Former Home Minister Umar Naseer has been summoned for questioning by the Anti-Corruption Commission (ACC) for its investigation into corruption allegation linked with a project for the electronic tagging of criminal offenders.
In a statement via his Facebook account, Umar said that he was brought in for questioning by the ACC on Wednesday.
He described the electronic tagging project as the most important work he had undertaken in his time as Home Minister, as well as the most challenging.
Umar said that he had faced opposition from “powerful forces” over the project, but had managed to successfully roll out the project despite the political, legal and administrative efforts they made to prevent it.
He said that the project was designed to save the state millions in expenses, but that none of his successors had continued with the project, after he resigned.
“This is a key project which will save the state MVR 30 million, solve prison overcrowding, and facilitate the reintegration of offenders into the community. This is an important system adopted by all developed nations,” he said.
Umar also denied any wrongdoing in award of the contract for the project to a private company.
He said that the contractor was selected following a competitive and open bidding process, and had quoted the lowest rate.
He said that given that, and that the Home Ministry has sought necessary approvals from Finance Ministry and consulted with ACC regarding the project, the audit report released by the Auditor General’s Office on the project identified no wrongdoing.
However, the 2016 audit report on Home Ministry recommends relevant investigative agencies to investigate the award of the contract, citing reason to believe that the process involved violations of the Public Finance Regulation.
Umar said that he has no personal interests vested in the contractor.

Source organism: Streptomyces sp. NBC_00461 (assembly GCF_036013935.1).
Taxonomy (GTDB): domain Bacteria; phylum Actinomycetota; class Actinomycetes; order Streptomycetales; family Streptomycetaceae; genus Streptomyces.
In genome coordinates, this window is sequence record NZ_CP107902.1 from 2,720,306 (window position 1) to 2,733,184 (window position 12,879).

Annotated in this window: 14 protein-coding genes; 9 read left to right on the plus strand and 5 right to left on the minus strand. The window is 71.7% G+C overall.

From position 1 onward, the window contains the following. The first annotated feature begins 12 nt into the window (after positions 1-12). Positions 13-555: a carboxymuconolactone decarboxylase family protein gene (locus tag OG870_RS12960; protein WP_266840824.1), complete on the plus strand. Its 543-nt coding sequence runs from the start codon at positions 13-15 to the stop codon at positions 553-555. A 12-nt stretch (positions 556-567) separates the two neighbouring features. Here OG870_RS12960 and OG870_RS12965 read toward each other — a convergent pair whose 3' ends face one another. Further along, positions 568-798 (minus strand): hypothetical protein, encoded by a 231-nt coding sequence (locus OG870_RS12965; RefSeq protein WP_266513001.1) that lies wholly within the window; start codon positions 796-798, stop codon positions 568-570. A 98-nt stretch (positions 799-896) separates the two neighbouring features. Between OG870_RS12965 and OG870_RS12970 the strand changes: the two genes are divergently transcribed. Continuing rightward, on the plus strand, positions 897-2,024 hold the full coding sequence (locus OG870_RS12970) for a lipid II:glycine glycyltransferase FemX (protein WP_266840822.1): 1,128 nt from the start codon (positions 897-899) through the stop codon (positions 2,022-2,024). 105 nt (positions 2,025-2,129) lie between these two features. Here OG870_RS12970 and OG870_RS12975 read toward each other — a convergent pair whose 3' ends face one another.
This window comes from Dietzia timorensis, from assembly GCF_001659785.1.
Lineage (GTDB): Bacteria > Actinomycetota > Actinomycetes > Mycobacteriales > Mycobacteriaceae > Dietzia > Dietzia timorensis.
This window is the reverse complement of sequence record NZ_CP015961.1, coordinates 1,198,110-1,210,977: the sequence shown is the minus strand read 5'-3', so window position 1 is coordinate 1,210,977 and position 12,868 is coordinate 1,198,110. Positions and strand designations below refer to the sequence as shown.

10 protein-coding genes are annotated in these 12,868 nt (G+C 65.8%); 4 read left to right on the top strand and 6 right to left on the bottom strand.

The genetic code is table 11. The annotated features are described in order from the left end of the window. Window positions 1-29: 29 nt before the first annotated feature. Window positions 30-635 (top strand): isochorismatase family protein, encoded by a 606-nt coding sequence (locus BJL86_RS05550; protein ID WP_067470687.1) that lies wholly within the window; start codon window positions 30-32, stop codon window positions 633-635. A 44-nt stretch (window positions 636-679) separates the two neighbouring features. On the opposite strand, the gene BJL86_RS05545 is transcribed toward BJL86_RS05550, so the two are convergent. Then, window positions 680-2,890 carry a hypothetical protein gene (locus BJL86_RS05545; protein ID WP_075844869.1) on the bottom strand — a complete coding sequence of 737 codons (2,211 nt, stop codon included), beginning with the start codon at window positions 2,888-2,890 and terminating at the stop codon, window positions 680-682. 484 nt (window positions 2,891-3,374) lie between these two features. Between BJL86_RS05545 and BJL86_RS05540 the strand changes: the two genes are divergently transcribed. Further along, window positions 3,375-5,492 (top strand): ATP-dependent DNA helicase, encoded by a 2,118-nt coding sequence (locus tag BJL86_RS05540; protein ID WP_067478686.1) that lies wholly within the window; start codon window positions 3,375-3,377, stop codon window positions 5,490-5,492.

“We wrote to Anti-Corruption Commission asking for their counsel prior to awarding the contract and they raised no issues. Neither I myself, or any of my siblings, spouses or children has, or has ever had any interests in the local company to which the contract was awarded to,” he said.
Umar said that the first allegation over the project was launched with ACC by a private party linked with offenders. He said that ACC had investigated the allegation at the time, and is now reinvestigating the allegation. He said that the case has remained pending with ACC for five years.
Umar said that he supports and advocates for investigation of such cases, and action against those found in violation of the law.
He said that he had asked that he be punished if he engaged in any wrongdoing and to publicly clear him if he had not, when ACC had launched its original investigation into the case.
Umar, who was announced his intention of running in the 2023 presidential elections, said that the allegations against him were getting louder as the elections draws closer.
“Two different administrations over the past five years have looked to see whether I engaged in any illegal activity during my time as a minister. I note that after five years of this, and close to six years of this, they have found nothing but a ‘white rope’. But I’m certain that the volume of such songs with only get louder the closer it gets to the 2023 presidential elections,” he said.
The joint project of Maldives Police Service, Home Ministry, and Maldives Correctional Service to electronically tag offenders was contracted to Stalwart Maldives on November 5, 2015.
According to the audit report, the contract was for 10 years, it was stipulated that Stalwart Maldives must establish services for the electronic tagging and monitoring of 300 offenders at a time within 100 days the advance payment is made.